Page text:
For example, in custom embedded systems where space is a premium, Diamond Systems’ EPSM-10GX4 Ethernet switch module is an ideal option. The EPSM-10GX4 is based on the computer on module (COM) Express Mini standard form factor (84x55 mm), with an ultra-compact footprint and almost fully encapsulated switching technology. It provides 24 1 Gbps copper ports and four 10 Gbps SFI ports. There is also the EPS-24G4X full-feature carrier board, which brings out the 1 Gbps ports to latching connectors and the 10 Gbps ports to SFP+ sockets.
Train driver view
Alternatively, for high power applications with more available space that are using a VPX platform, an option might be to use the new VX6940 6U VPX Ethernet switch from Kontron. This features two front QSFP28 transceivers, which support high speed (up to 100G) optical or passive copper connections, and each allowing for four 10GB or SFP+ ports. These switches are best suited to data intensive applications that require many data paths, such as high definition sensors or radar systems.
Recab UK has a lot of experience in developing systems that include switch designs, either through our own development or using switches from our partners, Aitech, Kontron, duagon or Diamond Systems. The solution depends on the needs of the project and where the application will be used.
For example, a rail application might call for the use of a switch from duagon that is specially designed for harsh rolling stock operating environments. The D510, as one example, is a configurable six-port Ethernet switch that is compliant to EN50155, IEC61375 and IEEE802.3. The switch is housed in a rugged, compact enclosure and features integrated DC/DC conversion to eliminate the need for an external power supply.
In many networked applications, ruggedisation is a critical consideration. This is true for outdoor applications, on-vehicle networks, factory floor applications in both discrete and process manufacturing, and more.
For these types of applications, we must consider the environmental conditions. In particular, system designers should note factors such as the operating temperature range, levels of shock and vibration during operation, and the quality of the power source. For many critical applications, the size, weight, power and cost (SWaP-C) of networking devices will also be a key consideration.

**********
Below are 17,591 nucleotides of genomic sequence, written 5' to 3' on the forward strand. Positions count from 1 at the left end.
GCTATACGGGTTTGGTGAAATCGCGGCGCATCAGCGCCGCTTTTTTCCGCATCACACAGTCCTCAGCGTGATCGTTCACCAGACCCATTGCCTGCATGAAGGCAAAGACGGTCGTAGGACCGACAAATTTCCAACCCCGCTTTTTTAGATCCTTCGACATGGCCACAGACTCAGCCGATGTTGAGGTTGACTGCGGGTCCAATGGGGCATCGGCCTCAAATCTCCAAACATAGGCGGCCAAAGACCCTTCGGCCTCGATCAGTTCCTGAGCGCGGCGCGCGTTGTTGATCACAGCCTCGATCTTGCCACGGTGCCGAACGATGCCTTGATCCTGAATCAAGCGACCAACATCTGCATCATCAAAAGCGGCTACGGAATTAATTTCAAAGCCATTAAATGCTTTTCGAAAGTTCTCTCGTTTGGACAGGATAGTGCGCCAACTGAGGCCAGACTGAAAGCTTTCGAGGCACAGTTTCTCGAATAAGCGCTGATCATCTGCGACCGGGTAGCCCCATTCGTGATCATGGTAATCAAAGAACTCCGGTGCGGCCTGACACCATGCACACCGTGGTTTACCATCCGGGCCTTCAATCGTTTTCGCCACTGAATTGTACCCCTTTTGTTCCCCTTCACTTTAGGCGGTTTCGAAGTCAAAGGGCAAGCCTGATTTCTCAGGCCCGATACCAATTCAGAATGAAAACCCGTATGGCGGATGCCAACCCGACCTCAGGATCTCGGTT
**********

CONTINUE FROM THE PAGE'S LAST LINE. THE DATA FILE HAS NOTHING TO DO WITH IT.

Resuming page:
Selecting off-the-shelf Ethernet switch products for demanding applications requires a clear understanding of the environmental needs and evaluation of each product’s specifications. To thrive in harsh environments, networks must be designed with these needs in mind. For extended temperature operation, that includes everything from PCB layout and part specification to stringent environmental testing to verify performance.
Rugged switches are rated for an operating temperature spanning -40 to +85 degrees Celsius and have been tested across this temperature range. Conduction cooling solutions play an important role here to efficiently remove heat from the electronics, reducing the local operating temperature and improving overall reliability.
For shock and vibration, there are several steps that embedded computing system designers can take to meet performance requirements. Thicker PCBs, for example, can provide improved shock and vibration resistance, as can the usage of lower profile parts and latching connectors for I/O interfaces.
Tackling power supply problems, such as an unreliable supply or unclean power source, is a relatively simple fix. Ethernet switches with onboard DC/DC power supplies eliminate power source problems by providing clean, steady power to the electronics.
The final general consideration for ruggedising network switches is to use enclosures. Ethernet switches can be built into a sealed enclosure that mitigate much of the temperature, contaminant, shock and vibration concerns. These boxes can be mounted in more protected locations with Ethernet, power and serial cables connecting to the box with rugged or even military grade connectors.
The exact requirements will vary from application to application, so there is no one-size-fits-all approach to switch selection or ruggedisation. Unfortunately for most system designers, it is much more complex than specifying the number of ports or the data speeds required. This is where partnering with an embedded system design specialist like Recab UK is beneficial.
As Diamond Systems summarises in its whitepaper: “For a successful overall network design, it takes forethought on establishing and managing a network, determining the network load and taking into account traffic and security considerations as part of the network design. Additionally, environmental and power considerations are equally important in selecting the best products for any application.”
With connectivity playing an ever-more central role in industrial applications, it’s important that these considerations are made to ensure effective, lasting embedded system performance. Choosing the wrong switch, or failing to fully plan for the operational and environmental requirements, is a costly mistake – but it’s one that can be avoided with planning and forethought.